Czech violinist Pavel Sporcl plays 3 p.m. Sunday, April 10 at Beatrice Wood Center for the Arts in Ojai.

Czech violinist Pavel Sporcl plays 3 p.m. Sunday, April 10 at Beatrice Wood Center for the Arts in Ojai. (Lenka Hatasova)

The excellent chamber music organization, Chamber-on-the-Mountain, will offer a solo recital by the dazzling Czech violinist Pavel Šporcl, famous for both the brilliance of his playing and and the unconventional aspects of his stage presence, especially his frequent sporting of a headscarf and his blue violin.

The program is derived from two Pavel Šporcl CDs: his 1999 album, “Á Paganini,” and his just-released “Paganiniana.” It includes Fritz Kreisler‘s “Recitative and Scherzo-Caprice for Solo Violin, Opus 6 “(1911); the “Chaconne” from Johann Sebastian Bach‘s “Partita No. 2 in d-minor, BWV 1004” (1720); Alfred Schnittke‘s “’Á Paganini’ for solo violin” (1982); Pavel Šporcl’s own virtuoso variations on the Czech national anthem, “Kde můj domov/Where Is My Home” (2016); and Nathan Milstein‘s “Paganiniana Variations” (1954).

Niccolò Paganini (1782-1840) did for the solo violin recital what Franz Liszt did for the solo piano recital — he offered his fellow virtuosos, if they had a flare for self-presentation and breath-taking technique to match, the chance to become pop stars. Like so many virtuosos, he was frequently accused of having sold his soul to the Devil.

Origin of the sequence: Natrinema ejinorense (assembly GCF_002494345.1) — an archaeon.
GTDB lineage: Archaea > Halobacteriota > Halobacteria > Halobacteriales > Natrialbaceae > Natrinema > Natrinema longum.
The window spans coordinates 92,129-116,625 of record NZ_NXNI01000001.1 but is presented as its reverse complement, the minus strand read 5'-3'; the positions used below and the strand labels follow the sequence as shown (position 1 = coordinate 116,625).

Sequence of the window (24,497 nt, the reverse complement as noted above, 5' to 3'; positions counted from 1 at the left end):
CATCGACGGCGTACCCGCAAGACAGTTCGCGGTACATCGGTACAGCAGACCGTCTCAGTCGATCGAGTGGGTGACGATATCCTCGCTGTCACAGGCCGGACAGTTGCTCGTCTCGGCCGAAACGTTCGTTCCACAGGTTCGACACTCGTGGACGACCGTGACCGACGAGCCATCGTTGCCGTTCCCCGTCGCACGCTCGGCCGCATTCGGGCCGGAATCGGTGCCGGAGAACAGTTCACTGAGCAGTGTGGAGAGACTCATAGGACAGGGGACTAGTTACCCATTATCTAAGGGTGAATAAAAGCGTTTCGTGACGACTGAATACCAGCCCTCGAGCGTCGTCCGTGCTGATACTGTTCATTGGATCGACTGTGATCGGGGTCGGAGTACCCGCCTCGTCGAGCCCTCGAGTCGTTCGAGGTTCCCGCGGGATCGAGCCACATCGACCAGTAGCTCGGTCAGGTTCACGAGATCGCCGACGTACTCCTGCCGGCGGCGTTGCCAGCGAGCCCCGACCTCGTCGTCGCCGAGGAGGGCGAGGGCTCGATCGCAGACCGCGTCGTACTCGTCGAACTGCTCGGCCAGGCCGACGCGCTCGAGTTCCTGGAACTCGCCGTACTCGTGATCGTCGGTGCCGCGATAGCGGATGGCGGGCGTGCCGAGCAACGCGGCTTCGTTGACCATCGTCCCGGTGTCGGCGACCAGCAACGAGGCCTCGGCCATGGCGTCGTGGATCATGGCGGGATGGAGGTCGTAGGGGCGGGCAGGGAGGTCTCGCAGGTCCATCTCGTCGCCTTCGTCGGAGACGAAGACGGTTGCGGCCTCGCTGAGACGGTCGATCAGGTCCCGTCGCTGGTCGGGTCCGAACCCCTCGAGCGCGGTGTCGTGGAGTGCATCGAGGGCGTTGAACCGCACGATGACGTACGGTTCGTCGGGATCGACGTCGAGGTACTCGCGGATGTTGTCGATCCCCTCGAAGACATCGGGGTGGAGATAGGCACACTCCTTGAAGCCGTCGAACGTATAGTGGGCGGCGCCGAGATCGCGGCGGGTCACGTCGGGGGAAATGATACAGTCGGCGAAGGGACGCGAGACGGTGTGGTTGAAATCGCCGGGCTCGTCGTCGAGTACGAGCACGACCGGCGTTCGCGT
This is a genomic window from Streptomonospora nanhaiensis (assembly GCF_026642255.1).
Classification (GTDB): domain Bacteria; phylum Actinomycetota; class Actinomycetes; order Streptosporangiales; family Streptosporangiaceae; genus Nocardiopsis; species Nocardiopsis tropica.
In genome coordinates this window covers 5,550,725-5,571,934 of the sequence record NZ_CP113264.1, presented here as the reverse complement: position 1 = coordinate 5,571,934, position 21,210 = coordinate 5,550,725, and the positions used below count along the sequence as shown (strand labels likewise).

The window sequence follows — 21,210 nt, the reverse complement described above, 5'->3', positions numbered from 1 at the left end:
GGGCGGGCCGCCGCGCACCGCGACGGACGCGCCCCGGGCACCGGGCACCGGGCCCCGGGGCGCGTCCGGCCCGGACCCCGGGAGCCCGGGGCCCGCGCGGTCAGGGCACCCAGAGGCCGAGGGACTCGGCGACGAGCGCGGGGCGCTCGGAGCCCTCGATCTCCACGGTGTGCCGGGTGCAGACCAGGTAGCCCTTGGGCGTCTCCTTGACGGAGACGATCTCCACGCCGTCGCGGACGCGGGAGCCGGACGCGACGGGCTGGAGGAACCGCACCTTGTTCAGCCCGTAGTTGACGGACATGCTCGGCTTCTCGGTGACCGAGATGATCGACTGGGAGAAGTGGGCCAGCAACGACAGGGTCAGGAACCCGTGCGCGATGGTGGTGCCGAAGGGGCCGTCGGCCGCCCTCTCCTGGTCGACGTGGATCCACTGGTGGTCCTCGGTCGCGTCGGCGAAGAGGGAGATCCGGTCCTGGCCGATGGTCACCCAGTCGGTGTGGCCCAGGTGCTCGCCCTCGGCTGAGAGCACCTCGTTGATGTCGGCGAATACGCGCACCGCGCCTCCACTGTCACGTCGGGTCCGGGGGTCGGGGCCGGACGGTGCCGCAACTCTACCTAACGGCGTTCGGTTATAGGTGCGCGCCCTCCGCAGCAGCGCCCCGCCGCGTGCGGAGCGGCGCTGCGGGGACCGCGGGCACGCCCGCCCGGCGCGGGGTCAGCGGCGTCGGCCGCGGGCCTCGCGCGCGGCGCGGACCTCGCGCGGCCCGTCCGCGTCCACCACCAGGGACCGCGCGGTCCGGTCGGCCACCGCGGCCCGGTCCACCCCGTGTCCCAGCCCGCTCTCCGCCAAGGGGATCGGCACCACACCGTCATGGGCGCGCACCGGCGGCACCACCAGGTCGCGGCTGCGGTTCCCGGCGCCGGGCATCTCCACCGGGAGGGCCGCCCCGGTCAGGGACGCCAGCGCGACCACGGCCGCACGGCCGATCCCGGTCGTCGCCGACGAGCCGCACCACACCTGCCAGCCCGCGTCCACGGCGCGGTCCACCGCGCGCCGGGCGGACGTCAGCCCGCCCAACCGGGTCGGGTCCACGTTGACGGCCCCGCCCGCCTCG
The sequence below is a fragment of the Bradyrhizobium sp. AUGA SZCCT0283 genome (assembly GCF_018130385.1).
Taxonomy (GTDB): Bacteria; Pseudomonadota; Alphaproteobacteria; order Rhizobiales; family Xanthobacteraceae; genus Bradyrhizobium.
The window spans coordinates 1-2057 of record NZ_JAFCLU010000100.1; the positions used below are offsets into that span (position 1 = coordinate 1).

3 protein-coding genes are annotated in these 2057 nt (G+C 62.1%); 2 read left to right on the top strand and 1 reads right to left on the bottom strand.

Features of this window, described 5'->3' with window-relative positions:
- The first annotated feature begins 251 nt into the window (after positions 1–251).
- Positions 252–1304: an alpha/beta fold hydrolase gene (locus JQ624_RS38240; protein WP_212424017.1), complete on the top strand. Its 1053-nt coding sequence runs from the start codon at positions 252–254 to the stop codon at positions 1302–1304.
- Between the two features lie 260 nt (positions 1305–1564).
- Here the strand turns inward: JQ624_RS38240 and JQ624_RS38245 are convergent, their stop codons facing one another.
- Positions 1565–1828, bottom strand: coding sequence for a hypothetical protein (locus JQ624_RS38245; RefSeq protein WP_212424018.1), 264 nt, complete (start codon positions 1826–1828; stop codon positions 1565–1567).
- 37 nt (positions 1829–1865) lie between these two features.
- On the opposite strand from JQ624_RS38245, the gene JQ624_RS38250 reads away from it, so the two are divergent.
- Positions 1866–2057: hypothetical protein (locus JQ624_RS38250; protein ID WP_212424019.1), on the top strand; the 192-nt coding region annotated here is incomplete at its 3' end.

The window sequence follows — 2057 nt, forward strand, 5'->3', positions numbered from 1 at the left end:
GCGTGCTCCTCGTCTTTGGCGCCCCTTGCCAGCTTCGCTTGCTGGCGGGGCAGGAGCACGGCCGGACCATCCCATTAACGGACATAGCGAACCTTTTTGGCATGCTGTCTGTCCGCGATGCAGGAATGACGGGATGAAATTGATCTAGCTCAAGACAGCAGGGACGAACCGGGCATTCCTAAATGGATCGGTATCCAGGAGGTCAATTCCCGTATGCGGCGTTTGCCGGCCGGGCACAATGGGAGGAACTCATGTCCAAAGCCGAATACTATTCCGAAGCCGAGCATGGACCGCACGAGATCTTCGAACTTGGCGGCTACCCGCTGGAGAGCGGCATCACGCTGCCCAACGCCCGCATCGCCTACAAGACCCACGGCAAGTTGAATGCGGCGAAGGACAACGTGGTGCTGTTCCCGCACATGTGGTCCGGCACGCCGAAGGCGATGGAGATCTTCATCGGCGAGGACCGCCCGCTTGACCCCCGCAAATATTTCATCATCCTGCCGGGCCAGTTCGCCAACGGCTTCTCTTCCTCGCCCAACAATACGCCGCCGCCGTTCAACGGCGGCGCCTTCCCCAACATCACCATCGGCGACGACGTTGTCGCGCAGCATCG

Although he wrote half a dozen excellent and beautiful violin concerti, he is remembered as a composer today for his “24 Caprices for Solo Violin” (1802-17), which have inspired so many composers to write sets of variations on their themes, including Boris Blacher, Johannes Brahms, Nathan Milstein, George Rochberg, Eugène Ysaÿe, Karol Szymanowski, Darius Milhaud, Robert Schumann, Franz Liszt, Luigi Dallapiccola, Witold Lutosławski, Alfredo Casella, and, of course, Sergei Rachmaninov.

Šporcl plays at 3 p.m. Sunday, April 10, in Logan House, at the Beatrice Wood Center for the Arts, 8585 Ojai-Santa Paula Road, in upper Ojai. Tickets to this concert are $30, and your first step in obtaining them is to click here.

— Gerald Carpenter covers the arts as a Noozhawk contributing writer. He can be reached at The opinions expressed are his own.